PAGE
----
A solemn thank you to Thomas for sending me this article: http://www.democracynow.org/article.pl?sid=07/07/10/1413220 about the Jena Six.
What a powerful and outrageous reminder that we still live in a world that is so divided. While I hope that nothing can come between me and my pacifist beliefs, this story reminds me that the world has not changed enough for us to relax.
One of the people quoted in this article, Caseptla Bailey, says about her letter-writing campaign "That's how I fight back, you know, by putting the pen to the paper." Well, here I am Ms. Bailey, fighting with you, putting fingers to keyboard to try to help.
It reminds me of so many stories - of David Duke's reign in Louisiana, of young children beaten on playgrounds, but especially of the untold stories from a generation ago that so many of us try not to think about. But this is not from a generation ago, this is from today. This month. This year.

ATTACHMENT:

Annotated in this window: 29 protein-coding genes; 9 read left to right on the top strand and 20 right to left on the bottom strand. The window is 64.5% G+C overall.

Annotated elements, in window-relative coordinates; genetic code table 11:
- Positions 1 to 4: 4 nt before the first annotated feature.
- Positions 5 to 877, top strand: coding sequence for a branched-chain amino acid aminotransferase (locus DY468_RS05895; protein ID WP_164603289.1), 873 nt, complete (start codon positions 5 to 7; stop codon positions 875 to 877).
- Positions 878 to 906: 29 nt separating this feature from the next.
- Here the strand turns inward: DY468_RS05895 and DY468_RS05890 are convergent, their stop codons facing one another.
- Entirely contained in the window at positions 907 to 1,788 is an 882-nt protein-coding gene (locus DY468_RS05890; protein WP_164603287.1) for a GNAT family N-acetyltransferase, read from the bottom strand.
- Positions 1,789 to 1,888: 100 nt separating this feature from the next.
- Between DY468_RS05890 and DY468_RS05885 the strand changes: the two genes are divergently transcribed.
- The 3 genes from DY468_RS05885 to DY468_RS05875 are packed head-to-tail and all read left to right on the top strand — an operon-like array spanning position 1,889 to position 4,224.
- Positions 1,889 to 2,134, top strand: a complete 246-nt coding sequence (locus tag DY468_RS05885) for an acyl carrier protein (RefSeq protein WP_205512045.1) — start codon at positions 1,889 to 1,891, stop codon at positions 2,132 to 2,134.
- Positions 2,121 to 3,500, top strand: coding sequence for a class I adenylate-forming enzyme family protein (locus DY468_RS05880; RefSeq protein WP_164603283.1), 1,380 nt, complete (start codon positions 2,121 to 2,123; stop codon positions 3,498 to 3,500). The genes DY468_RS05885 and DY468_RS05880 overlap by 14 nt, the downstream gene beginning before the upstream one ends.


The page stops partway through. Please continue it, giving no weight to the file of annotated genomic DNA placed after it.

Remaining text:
I have been joking with friends about how to get out of jury duty... knowing that I've never been called because of my nomadic ways. But this makes me realize the solemnity attached to that "duty"... that all of us that want equality are necessary parts of this deeply flawed justice system. Our voices are important. The work is not over.
As sad and disheartening as this is, I know that tears are not helpful. As enraging and galling as this is, my anger must be channeled. I start with this action here: sharing this story with you. When other appropriate actions are clear, we will all need to act.
In the meantime, all I can do is remind everyone reading this of the answer that Rosa Parks gave a few years ago, when asked what should be done now. Her response was for all of us - to confront the more subtle forms of racism when we see it. To not let the comments and the inappropriate behavior go uncorrected. We cannot afford to let this be perpetuated in future generations.